Verse of the Day Devotion: John 10:11 I am the good shepherd; the good shepherd lays down His life for the sheep.
Over the next few weekdays, we will be looking at seven verses where Jesus declares “I AM”, and then gives a metaphor regarding what He is. Today, we will look at the fourth of these, “I am the Good Shepherd.”
Immediately after declaring that He is “the door” in the previous verse of the day, Jesus declares “I am the good shepherd.” He describes Himself as not only “the shepherd” but the “good shepherd.” What does this mean? It should be understood that Jesus is the good shepherd, not simply a good shepherd, as others may be, but He is unique in character. The Greek word kalos, translated “good,” describes that which is noble, wholesome, good, and beautiful, in contrast to that which is wicked, mean, foul, and unlovely. It signifies not only that which is good inwardly in character but also that which is attractive outwardly. It is an innate goodness. Therefore, in using the phrase “the good shepherd,” Jesus is referencing His inherent goodness, His righteousness, and His beauty as in the way He carries Himself. As shepherd of the sheep, He is the one who protects, guides, and nurtures His flock.
Jesus here, again, is making a big distinction between Himself and the Jewish religious leaders. He uses the idea of one who is hired to take care of the flock, which is an interesting way to see the Jewish religious leaders. They are more concerned about doing their tasks rather than caring for the sheep. “He who is a hireling, and not a shepherd, who is not the owner of the sheep, beholds the wolf coming, and leaves the sheep, and flees, and the wolf snatches them, and scatters them. He flees because he is a hireling and is not concerned about the sheep.” John 10:12-13. In verse eight, He refers to them as thieves and robbers. “All who came before Me are thieves and robbers, but the sheep did not hear them.” John 10:8. He who is a “hireling” works for wages, which are his main consideration. His concern is not for the sheep but for himself. Interestingly enough, the shepherds of ancient times were not usually the owners of the flock. Nevertheless, they were expected to exercise the same care and concern the owners would. This was characteristic of a true shepherd. However, some of the hirelings thought only of themselves. As a result, when a wolf appeared—the most common threat to sheep in that day—the hireling abandoned the flock and fled, leaving the sheep to be scattered or killed.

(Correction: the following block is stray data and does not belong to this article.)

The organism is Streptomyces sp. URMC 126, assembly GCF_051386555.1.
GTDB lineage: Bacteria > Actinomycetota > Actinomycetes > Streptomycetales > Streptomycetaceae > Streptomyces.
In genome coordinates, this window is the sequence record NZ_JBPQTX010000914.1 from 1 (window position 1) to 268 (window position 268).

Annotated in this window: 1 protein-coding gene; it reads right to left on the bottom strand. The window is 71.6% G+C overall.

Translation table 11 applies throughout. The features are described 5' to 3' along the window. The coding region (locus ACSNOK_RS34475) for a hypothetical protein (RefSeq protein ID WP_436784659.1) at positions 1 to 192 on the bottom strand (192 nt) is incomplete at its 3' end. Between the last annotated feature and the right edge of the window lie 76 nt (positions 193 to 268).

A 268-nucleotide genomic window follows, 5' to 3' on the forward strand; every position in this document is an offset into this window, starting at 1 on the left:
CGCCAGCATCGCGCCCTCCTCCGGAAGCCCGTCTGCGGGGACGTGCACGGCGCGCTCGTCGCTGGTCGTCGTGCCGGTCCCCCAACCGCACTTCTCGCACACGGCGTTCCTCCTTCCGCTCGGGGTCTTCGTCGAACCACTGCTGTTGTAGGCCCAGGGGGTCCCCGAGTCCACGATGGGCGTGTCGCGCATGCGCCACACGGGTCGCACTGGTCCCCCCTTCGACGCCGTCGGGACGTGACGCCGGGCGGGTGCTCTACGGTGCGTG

In our verse of the day yesterday in verse nine, I spoke of the shepherd being the door to the sheepfold when in the wilderness. He would lay at the opening as he slept so as to protect them from wild predators. He put his life on the line to protect the flock. Likewise, Jesus gave His life on the cross as “the Good Shepherd” for his own. He who would save others, though He had the power, did not choose to save Himself. “The Son of Man did not come to be served, but to serve, and to give His life a ransom for many.” Matthew 20:28. Through His willing sacrifice, the Lord made salvation possible for all who come to Him in faith. In proclaiming that He is the Good Shepherd, Jesus speaks of “laying down” His life for His sheep. Jesus’ death was divinely appointed. It is only through Him that we receive salvation. “Jesus’ death was divinely appointed. ”I am the good shepherd; and I know My own, and My own know Me, even as the Father knows Me and I know the Father; and I lay down My life for the sheep.” John 10:14-15.
Jesus loves us more than we can ever imagine. So much so, that as a shepherd lays down his life for his flock, Jesus laid down His life for His sheep, His people, Christians. All who accept what He did will be saved. The Jewish religious leaders would not sacrifice their lives for God’s people. They were not good shepherds but merely hirelings. Jesus sacrificed everything to save His people thus becoming our Savior, otherwise known as the good shepherd.
William Funkhouser MDiv, ThD, Founder and President of True Devotion Ministries.
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